Loading an ES6 module in a CommonJS module using require()

By: (plus.google.com) +David Herron; Date: February 16, 2018

Tags: Node.JS »»»» JavaScript

ES6 modules are a nifty new way to write modules. They're rather similar to the CommonJS module format traditionally used by Node.js, but there are significant differences. At the current time (Node.js 9.5) an ES6 module can load a CommonJS module using import, but a CommonJS module cannot load an ES6 module. The core problem is one of semantics and capabilities - ES6 modules behave and work differently enough that the Node.js require function can't use them directly. Which raises a big problem with integrating ES6 modules into the Node.js ecosystem that is dominated by CommonJS modules.

First, how do you use an ES6 module in Node.js? The current release (Node.js 9.5) makes it easy. Simply run the Node.js program with the --experimental-modules flag as so:

$ node --experimental-modules ./module-name
(node:5813) ExperimentalWarning: The ESM module loader is experimental.
... module output

With that option enabled you can use the .mjs extension (e.g. module-name.mjs) to identify ES6 Modules. You may see that extension referred to as Michael Jackson Script (.mjs). Such files are interpreted by the Node.js runtime as ES6 Modules, and regular .js modules are interpreted by the CommonJS semantics we've used with Node.js all along.

The default rules for loading modules are:

  • An ES6 Module can load other ES6 modules using import
  • An ES6 Module can load CommonJS using import
  • A CommonJS module can load other CommonJS modules using require
  • A CommonJS module CANNOT load an ES6 Module

That's the gap we're looking to solve - that CommonJS modules cannot load ES6 Modules.

The example I faced recently had to do with writing a Mocha test suite for an application written using ES6 modules. Mocha tests must be written using CommonJS semantics. Therefore testing ES6 modules requires somehow loading those modules in a CommonJS module. Well, that's if we want to keep using Mocha. Maybe it's time to write a new test framework based on ES6 modules?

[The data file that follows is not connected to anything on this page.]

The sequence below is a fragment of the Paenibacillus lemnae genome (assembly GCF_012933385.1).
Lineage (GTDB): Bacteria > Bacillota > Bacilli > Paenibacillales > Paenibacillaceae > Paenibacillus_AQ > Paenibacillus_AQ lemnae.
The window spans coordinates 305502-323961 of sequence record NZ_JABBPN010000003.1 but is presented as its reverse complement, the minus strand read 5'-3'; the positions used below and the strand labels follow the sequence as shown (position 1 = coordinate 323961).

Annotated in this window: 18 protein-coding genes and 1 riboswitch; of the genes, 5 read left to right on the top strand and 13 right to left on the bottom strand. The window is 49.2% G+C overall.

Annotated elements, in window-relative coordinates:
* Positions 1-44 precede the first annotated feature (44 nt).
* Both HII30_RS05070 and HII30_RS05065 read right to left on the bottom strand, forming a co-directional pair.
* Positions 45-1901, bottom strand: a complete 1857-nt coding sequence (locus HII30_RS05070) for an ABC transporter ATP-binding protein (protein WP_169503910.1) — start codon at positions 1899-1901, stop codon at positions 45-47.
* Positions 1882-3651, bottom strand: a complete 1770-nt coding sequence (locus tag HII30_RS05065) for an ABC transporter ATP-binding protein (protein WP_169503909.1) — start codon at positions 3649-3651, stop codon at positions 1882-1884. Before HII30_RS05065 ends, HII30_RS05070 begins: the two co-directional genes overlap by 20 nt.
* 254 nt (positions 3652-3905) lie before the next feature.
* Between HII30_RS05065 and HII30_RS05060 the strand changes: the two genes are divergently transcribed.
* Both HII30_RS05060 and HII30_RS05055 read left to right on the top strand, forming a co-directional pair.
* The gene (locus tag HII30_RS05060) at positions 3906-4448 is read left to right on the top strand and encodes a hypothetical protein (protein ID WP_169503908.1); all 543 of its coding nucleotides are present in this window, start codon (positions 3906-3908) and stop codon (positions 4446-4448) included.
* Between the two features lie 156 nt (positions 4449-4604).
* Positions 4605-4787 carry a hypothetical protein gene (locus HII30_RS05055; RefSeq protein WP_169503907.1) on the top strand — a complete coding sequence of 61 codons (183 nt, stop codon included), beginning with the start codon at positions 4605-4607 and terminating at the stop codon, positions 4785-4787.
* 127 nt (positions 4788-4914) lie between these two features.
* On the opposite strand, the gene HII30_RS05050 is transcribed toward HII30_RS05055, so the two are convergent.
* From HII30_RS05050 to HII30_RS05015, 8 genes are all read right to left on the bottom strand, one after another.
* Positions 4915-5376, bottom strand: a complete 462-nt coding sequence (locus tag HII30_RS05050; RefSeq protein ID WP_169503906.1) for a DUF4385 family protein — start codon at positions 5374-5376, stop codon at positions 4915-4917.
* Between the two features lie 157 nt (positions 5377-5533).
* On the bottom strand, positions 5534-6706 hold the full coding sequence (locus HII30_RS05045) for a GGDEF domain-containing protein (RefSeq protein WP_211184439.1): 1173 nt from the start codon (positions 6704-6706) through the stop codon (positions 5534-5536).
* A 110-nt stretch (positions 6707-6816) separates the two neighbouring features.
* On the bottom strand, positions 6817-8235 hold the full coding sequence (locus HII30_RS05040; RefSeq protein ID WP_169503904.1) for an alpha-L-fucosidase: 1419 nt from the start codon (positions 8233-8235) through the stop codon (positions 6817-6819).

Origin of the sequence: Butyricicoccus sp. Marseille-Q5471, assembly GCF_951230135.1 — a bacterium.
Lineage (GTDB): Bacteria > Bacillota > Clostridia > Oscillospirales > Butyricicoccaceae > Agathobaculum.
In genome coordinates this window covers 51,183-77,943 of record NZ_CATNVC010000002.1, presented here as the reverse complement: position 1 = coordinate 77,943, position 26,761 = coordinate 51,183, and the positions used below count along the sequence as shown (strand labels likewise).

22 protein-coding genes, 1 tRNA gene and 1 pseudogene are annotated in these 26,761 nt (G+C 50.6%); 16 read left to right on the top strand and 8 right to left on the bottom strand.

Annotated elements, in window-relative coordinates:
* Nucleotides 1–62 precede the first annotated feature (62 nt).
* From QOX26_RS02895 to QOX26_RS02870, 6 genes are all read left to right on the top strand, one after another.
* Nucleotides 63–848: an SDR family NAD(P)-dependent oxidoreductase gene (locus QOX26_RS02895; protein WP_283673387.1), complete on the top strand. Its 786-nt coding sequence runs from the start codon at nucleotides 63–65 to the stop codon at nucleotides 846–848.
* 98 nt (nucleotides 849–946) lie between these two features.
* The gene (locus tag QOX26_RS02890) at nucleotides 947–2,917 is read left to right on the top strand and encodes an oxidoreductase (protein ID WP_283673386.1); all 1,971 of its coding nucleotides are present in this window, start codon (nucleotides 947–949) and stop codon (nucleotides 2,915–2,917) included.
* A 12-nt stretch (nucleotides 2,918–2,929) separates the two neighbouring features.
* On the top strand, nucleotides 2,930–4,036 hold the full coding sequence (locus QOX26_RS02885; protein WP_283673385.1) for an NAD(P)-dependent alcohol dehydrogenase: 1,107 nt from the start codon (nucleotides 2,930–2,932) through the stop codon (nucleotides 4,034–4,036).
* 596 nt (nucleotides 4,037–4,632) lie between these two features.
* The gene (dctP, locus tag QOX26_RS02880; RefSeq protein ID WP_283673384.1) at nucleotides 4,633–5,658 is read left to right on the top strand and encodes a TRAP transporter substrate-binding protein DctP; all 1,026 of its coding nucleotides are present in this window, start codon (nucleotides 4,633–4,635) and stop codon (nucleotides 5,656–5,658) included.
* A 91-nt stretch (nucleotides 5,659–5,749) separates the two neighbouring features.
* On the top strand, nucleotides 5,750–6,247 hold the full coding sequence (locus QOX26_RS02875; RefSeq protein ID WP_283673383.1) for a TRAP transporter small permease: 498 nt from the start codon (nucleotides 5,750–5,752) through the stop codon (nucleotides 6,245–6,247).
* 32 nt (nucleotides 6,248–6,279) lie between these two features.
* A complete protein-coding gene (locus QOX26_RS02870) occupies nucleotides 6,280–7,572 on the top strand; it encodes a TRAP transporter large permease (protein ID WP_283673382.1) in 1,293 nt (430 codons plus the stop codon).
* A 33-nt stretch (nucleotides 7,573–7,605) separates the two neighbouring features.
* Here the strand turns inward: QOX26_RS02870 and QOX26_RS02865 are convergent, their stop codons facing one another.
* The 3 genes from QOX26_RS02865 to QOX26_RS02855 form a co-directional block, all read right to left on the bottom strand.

Generally speaking the Node.js community has a large body of code written with CommonJS modules. It's not feasible to do what I just flippantly said and toss all that CommonJS code and immediately rewrite the world in the ES6 Module format. Instead what's needed is a solution to load ES6 modules in a CommonJS/Node.js module.

Module loading review

To review CommonJS ... a module is loaded as so:

const TheModule = require('module-specifier');

There are well-known rules for the module-specifier in the Node.js documentation. For exammple, ./foo loads a module in the current directory, whereas foogrep loads a module from the node_modules directory.

ES6 modules load other ES6 modules as so:

import * as TheModule from `es6-module-specifier`;

That's the basic mode, there are several alternatives available.

And an ES6 module loads CommonJS modules as so:

import TheModule from `module-specifier`;

In both cases the module-specifier uses the same rules for locating the module as Node.js supports in the require function.

The reason for using .mjs versus .js for different module formats is that the semantics are different. ES6 modules have a structure that's known by the language - export and import are now keywords in JavaScript. Further, their content is loaded asynchronously. Contrarily, Node.js modules are not baked into the language but instead require is a function provided by Node.js. And, exporting values from a Node.js/CommonJS module is similarly a code convention rather than a language feature.

Those differences create a situation where - at the current stage of things - Node.js could not automatically account for ES6 modules in a file with the .js extension. That resulted in the two extensions, .mjs and .js, as well as the rules matrix above.

Problem identified - look for solution

Enabling ES6 module support in Node.js CommonJS modules is as simple as putting this at the top of each module:

require = require("@std/esm")(module,{"esm":"js"});

The (www.npmjs.com) @std/esm supports using ES6 modules in Node.js separately from the --experimental-modules flag. Unlike that flag which was introduced in Node.js 9.x, the @std/esm team says their module supports Node.js 4.x and later.

You'll notice that what happens is the require function is being replaced. Therefore this line must appear BEFORE all other module loading activities, AND it has to be loaded in every module which desires to load ES6 modules.

Once you've done this, a CommonJS/Node.js module can load an ES6 module as so:

const TheModule = require(`es6-module-specifier`);

The object assigned to TheModule is the default export of the ES6 module. Other exports of the module are available as TheModule.exportName as you might expect.

That the @std/esm module makes this possible indicates it's within the power of the Node.js team to fix the problem. It seems they are working on the issue but it won't be ready for the upcoming Node.js 10.x release. It will be a minor miracle just getting ES6 module support into the platform.